Tuesday, January 24, 2006

Update on the Coup in Process

Here is a small update on the coup in process taking place against the Emir of Kuwait.

Parliament speaker Jasem al-Kharafi, who is siding with PM Sabah al-Sabah, refused a request by Emir Saad to perform his swearing-in oath Monday evening. Which means that Sheikh Saad is not incapable of performing the oath, as the coup plotters claim. It means they are preventing him from performing it.

Earlier today I watched a young spokesman for the coup people talk to Al Arabiya. The anchor asked him if they had the two-thirds of paliament necessary to vote against the health of the new Emir, and he answered affirmatively. The explanation he gave however was comic. He said that two-thirds majority does not mean that of the entire parliament, but the two thirds majority of parliamentarians who are found in parliament! He also said that ministers of government are also entitled to vote as parliamentarians, since they themselves are representatives of the people:-) He said it was only a matter of hours that either Sheikh Saad abdicates, or he will be "voted out" by his people.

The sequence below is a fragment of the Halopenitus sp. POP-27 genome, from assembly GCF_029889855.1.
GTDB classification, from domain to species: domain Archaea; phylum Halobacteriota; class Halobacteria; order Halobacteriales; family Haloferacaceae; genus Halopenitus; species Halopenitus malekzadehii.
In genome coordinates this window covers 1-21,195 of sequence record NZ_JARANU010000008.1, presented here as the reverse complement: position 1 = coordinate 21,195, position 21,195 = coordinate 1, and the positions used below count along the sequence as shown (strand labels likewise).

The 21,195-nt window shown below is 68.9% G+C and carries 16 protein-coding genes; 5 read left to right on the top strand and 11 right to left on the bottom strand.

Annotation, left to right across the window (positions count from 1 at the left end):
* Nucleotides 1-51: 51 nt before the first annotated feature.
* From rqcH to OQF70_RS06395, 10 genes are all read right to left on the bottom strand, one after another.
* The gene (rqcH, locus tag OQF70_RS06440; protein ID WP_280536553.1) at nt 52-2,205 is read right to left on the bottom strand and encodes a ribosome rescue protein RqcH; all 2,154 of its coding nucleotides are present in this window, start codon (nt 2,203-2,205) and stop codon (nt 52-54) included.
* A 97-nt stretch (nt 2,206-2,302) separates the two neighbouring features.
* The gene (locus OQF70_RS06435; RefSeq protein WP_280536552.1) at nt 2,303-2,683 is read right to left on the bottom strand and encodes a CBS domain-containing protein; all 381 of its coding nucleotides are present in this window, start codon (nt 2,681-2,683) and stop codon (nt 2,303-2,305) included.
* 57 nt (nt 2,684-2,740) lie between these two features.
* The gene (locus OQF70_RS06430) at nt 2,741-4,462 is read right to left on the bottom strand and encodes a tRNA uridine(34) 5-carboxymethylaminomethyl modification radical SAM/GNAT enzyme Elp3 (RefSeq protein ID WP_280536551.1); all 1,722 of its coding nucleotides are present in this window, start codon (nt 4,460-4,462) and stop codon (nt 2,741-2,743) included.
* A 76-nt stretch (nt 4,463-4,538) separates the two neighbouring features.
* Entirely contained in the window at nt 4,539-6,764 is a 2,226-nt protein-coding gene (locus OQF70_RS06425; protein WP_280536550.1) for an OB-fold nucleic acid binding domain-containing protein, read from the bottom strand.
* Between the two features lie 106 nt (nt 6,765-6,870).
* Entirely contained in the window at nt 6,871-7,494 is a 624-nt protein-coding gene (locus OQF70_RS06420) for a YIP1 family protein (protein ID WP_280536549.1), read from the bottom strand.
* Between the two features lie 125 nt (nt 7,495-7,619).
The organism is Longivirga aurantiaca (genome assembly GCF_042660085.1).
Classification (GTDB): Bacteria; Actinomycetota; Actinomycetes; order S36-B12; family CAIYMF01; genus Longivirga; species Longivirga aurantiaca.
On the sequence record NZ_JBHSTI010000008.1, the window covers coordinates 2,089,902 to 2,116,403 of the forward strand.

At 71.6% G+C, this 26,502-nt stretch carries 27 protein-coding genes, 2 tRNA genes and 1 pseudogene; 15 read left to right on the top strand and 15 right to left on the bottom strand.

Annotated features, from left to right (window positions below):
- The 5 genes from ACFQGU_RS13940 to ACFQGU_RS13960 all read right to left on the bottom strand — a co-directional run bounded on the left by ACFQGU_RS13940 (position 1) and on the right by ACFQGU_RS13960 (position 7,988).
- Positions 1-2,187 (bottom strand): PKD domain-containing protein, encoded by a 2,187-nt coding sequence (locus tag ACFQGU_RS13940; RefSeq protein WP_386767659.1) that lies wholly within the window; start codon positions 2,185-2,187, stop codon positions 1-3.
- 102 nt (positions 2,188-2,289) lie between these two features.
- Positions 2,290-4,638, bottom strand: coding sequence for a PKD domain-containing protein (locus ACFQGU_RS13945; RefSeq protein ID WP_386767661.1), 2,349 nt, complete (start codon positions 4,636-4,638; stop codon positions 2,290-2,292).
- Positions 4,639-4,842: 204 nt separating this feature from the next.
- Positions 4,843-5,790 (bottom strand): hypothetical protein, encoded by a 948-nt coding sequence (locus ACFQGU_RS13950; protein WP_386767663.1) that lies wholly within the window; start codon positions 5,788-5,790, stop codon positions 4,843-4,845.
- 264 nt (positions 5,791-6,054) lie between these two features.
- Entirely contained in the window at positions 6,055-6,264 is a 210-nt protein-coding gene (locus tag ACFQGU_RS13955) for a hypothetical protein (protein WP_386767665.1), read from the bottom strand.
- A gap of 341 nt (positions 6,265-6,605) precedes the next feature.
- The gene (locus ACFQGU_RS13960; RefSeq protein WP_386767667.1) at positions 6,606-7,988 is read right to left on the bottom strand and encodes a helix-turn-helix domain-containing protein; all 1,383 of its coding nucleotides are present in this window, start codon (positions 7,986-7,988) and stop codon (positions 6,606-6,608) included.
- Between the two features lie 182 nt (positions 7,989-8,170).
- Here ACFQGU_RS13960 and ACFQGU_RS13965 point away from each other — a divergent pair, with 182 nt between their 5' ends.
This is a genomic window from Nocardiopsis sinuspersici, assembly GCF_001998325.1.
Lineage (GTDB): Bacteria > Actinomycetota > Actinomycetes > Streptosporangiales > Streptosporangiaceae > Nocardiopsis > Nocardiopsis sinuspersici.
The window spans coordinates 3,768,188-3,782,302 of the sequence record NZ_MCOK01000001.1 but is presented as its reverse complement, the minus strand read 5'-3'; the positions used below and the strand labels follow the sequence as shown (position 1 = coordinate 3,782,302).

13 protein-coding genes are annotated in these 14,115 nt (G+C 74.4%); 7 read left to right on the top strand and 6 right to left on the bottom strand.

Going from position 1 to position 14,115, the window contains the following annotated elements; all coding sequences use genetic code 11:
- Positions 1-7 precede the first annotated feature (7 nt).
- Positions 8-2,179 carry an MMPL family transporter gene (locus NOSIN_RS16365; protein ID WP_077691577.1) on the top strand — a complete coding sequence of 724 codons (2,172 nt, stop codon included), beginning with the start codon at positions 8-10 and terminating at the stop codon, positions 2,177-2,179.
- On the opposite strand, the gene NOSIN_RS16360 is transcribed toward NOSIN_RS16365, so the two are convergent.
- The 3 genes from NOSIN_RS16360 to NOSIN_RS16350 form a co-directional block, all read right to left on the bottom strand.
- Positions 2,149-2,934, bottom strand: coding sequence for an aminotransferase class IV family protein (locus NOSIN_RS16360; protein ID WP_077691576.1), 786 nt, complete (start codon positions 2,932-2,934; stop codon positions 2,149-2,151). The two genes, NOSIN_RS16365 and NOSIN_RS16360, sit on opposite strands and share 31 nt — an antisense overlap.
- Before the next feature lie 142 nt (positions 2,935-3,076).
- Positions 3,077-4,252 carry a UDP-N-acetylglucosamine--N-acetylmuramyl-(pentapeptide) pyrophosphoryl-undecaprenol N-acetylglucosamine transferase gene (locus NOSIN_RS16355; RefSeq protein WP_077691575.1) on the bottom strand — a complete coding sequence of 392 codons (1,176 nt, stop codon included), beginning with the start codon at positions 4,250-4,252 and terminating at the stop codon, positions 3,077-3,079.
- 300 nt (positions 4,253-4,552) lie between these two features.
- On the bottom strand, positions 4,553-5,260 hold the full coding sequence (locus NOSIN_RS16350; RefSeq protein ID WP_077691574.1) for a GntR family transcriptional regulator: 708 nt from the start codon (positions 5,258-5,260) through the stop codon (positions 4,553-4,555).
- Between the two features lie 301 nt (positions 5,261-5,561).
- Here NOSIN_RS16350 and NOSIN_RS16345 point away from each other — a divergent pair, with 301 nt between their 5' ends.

Well it's just another illegitimate coup in the Arab world, right?

1 comment:

Hope said...

I honestly do not think it has to do with color. Both Sheikh Jaber and Sheikh Saad were sick and were not ruling for the past several years. Sheikh Sabah was the actual ruler. If he so wished, maybe Sheikh Saad would be the Amir, and he would be the crown prince and continue to be the actual ruler. I believe this would be more honorable for Sheikh Saad. Maybe he was willing to help his brother(keep sick Sheikh Jaber as Emir, and literally do his job for him) but not a distant cousin. Or maybe that case scenario would not have been acceptable to Al Salem branch of the family, so it could not be possible.There are many factors that have to do with the relationships between members of the Al Sabah family that as an expatriate I am not aware of. However, one thing I am sure of is that it has nothing to do with skin color.
It was a clean coup, as Sheikh Sabah, a shrewd politician , used the constitution and the members of the parliament to get what he wanted. Legally and logically no one can blame him or them.
True democracy, in my opinion, would have been to oust the sick Amir against the wishes of the de facto ruler, which is obviously not what happened in this case.